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Ambac & the Safe Harbors

posted by Stephen Lubben

Ambac, the former municipal bond insurer who decided it would be fun to write CDS on mortgage backed securities, has entered into an interesting arrangement in Wisconsin, that has some implications for those of us who think the safe harbors for derivatives in the Bankruptcy Code should be repealed, and replaced with more narrowly tailored provisions.

As I understand it, Ambac's insurance subsidiary has created a "segregated account" comprised mainly of its CDS contracts on collateralized debt obligations. Next that account has been placed into a rehabilitation proceeding by the Wisconsin insurance regulator, who has asked the State court for an injunction to prohibit the CDS counterparties from exercising their rights to terminate, etc. under the ipso facto provisions in the contracts. The State's brief pointedly notes that Wisconsin insurance law, unlike the federal Bankruptcy Code, contains no safe harbors for derivatives and that it will be impossible to unwind Ambac's contracts in a considered manner if the ipso facto provisions are enforceable. (The thud you just heard was ISDA's amicus brief arriving at the Wisconsin court).

I obviously share the concern that safe harbors make it near impossible to conduct an orderly reorganization or liquidation of a counterparty, and often increase the disruption to the financial markets as everyone rushes to close out and reestablish positions. But I have some concerns about the Ambac approach. For example, what is the legal basis for the "segregated account"? If it's a separate legal entity, do the CDS counterparties have an argument that their contract has been novated (i.e., assigned) without their consent? That could be a problem. If the segregated account is not a separate entity, how do you put part of a company into rehabilitation and keep the creditors from going after the part this is "out"?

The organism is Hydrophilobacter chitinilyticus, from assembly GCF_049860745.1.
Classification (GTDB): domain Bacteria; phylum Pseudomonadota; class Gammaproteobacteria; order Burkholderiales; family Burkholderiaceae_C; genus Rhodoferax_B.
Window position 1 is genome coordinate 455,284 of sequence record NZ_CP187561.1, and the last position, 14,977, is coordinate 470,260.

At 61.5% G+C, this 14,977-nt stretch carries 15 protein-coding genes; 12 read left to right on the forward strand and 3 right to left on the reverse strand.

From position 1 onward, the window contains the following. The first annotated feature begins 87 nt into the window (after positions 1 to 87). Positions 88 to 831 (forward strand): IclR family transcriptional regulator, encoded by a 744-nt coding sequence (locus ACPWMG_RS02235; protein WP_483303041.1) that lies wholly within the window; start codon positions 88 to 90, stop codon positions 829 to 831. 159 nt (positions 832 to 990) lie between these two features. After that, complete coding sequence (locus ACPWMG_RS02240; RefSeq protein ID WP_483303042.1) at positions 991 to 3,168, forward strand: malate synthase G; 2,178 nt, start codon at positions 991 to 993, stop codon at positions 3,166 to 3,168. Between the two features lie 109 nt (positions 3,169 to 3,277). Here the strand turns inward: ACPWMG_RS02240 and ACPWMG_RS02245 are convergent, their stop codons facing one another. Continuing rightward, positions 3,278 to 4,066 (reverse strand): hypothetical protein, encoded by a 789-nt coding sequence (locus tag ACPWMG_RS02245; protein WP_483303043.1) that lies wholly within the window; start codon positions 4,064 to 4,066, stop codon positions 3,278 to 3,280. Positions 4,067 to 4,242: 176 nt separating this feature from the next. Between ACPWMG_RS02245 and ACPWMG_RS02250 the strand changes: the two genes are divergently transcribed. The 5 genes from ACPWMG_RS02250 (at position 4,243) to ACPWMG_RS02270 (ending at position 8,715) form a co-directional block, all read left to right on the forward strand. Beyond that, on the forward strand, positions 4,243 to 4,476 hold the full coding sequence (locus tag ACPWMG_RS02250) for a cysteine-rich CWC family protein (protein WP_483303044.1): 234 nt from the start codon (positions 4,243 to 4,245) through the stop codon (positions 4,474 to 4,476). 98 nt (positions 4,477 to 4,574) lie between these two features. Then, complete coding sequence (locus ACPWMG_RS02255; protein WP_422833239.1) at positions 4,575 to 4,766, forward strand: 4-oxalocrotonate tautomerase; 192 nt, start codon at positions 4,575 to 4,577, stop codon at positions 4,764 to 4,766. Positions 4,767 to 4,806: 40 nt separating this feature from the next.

I know insurance insolvency is different from bankruptcy, but the more I think about this, the more questions I have.

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Comments

Yah. "Protected cell" companies are a common wheeze in the insurance world. The idea is to create a non-insurance subsidiary, but keep it out of the Code by saying that it is part of the insurance entity, albeit with distinct assets and liabilities.
I didn't know that these things could switch liabilities around the cells at pleasure. Yuck.

Looks like other lawyerly folks find this situation interesting as well:
http://seekingalpha.com/user/519327/instablog

When does this become fraud? (Either constructive fraudulent transfer or the garden-variety forms of debtor/bankruptcy fraud?)

I was general counsel of two bond insurers. The bond insurers didn’t write CDS. They guaranteed, through standard bond insurance policies, CDS written by an affiliate, as specifically permitted by letters from the NYSID (NY State Insurance Department). The policies were no different from other policies; they were insurance contracts. The CDS guaranteed by bond insurers were structured to mimic cash MBS and ABS as closely as feasible. (Bond insurers even had control rights, normally required physical delivery of the underlying bond and if rated AAA refused to post collateral.)

There’s also a technical difference that the bond insurance policy covered the affiliate CDS writer’s obligation to make termination payments, but again those were different from “standard ISDA” arrangements. And, because all bets are off in insolvency, the opinions given by bond insurer counsel excluded enforcement in insolvency or rehabilitation proceedings.

Insurance companies can't file under the Bankruptcy Code - their involvency/rehabilitation/conservatorship/liquidation procedures are handled by the insurance commissioner of their state of domicile - so the swaps exceptions don't apply in the rehabilitation of an insurer. The commissioner normally looks for guidance to bankruptcy law, but the same reasons of public policy that exclude insurance companies (and, for that matter, banks) from bankruptcy mean that he's not bound by the Code and is free to reject the 2005 amendments favoring derivatives.

As for the segregated account, it's provided for by Sec. 611.24 of the Wisconsin Statutes. Many other states have similar provisions, as does Bermuda. This is an unusual use of a segregated account, but then it's an unusual situation.

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